Shanghai is home to nearly 24 million people. That’s a lot of mouths to feed. But over the last two decades, China has lost over 123,000 square kilometers of farmland to urbanization—a land area equivalent to nearly the entire state of Iowa. Of the arable land that remains, it is estimated by China's own Ministry of Environmental Protection that one-sixth of this land—roughly 200,000 square kilometers—suffers from soil pollution. Something’s gotta give.
As one of Asia’s most dynamic megacities, Shanghai is actively encouraging innovative solutions to provide food for the growing region. Unlike Western examples of large-scale corporate farms which are typically located great distances from cities, allowed the growing metropolis to carefully manage agricultural resources, while also ensuring greater agricultural biodiversity. Like other cities in China, however, rapid growth is threatening this long-established system, resulting in a significant loss of agricultural land within city limits. Sunqiao—a new approach to urban agriculture—seeks to shift the paradigm.
Located between Shanghai’s main international airport and the city center, Sunqiao illustrates that, like the city’s soaring skyscrapers, its farms are also going vertical. After 20 years of conventional agricultural production on the site, Shanghai is expanding the role of Sunqiao in its foodshed. The new plan for the district, slated to begin construction in late 2017, focuses on the integration of vertical farming systems in conjunction with research and public outreach. The result is an interactive, playful, and socially-engaging experience that presents urban agriculture as a dynamic living laboratory for innovation and education.
Shanghai is the ideal context for vertical farming. Like many global cities, land prices are high, which makes building up rather than out the economically prudent choice. Even more significant is the Shanghainese diet, which typically consists of up to 56% leafy greens. Think spinach, lettuce, kale, arugula, mustard greens, bok choi, watercress, etc. Leafy greens are also an excellent choice for hydroponic and aquaponics growing systems. They thrive in the simplest of setups, and don’t need a lot of extra attention. They grow quickly and weigh little, both of which make them an economical and efficient option.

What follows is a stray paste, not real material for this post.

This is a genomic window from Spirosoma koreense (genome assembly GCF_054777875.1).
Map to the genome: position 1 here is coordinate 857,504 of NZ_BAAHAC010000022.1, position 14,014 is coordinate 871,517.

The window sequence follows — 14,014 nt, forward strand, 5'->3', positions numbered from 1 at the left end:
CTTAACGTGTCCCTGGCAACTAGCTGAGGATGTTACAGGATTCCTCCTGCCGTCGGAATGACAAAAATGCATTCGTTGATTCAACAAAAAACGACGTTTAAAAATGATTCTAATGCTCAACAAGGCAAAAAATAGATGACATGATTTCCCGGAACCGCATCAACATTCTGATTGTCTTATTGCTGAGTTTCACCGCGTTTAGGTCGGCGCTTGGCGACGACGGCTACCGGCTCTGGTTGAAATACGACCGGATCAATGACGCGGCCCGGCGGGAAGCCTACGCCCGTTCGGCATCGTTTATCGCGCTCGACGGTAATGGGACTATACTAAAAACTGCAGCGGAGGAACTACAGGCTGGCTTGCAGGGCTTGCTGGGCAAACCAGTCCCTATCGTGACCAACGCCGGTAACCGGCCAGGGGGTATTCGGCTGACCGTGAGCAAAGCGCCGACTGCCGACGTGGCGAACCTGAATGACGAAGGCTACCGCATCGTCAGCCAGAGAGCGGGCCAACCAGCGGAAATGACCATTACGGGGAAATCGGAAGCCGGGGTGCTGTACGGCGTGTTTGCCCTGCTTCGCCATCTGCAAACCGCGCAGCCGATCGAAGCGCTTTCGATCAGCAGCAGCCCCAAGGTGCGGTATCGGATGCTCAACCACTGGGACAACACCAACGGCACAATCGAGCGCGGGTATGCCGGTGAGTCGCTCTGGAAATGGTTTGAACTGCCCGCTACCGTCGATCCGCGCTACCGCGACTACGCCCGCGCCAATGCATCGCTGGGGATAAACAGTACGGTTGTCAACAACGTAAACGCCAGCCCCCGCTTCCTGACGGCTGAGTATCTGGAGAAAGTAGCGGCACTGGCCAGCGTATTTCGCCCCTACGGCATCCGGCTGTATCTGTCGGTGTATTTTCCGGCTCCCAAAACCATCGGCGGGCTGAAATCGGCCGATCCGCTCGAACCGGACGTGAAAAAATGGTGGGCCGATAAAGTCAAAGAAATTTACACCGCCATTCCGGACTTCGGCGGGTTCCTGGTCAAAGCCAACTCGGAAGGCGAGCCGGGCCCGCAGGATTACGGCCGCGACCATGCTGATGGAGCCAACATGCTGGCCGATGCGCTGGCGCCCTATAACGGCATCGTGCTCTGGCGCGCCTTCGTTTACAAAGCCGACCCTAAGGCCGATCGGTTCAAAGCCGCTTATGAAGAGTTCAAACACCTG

While one goal is to position Shanghai as a leader in urban food production, Sunqiao is more than simply creating vertical food factories. Providing a robust public realm that merges indoor and outdoor agricultural experiences, the Sunqiao experiment presents a new idea for urban life by celebrating food production as one of the most important functions of a city. Sunqiao not only addresses Shanghai’s increasing demand for locally-sourced food, but also educates generations of urban children about where their food comes from.
Sasaki comprises architecture, planning, urban design, landscape architecture, graphic design, interior design, and civil engineering, as well as financial planning and software development. Among these disciplines, we collaborate in equilibrium, and each is recognized nationally and internationally for design excellence. On our teams, practitioners from diverse backgrounds come together to create unique, contextual, enduring solutions. Our integrated approach yields rich ideas, surprising insights, unique partnerships, and a broad range of resources for our clients. This approach enables us to work seamlessly and successfully from planning to implementation. While our disciplines offer depth of expertise, our studio structure engenders breadth, innovation, and interdisciplinary collaboration. From our headquarters in metro Boston, USA, and with an office in Shanghai, we work in a variety of settings—locally, nationally, and globally.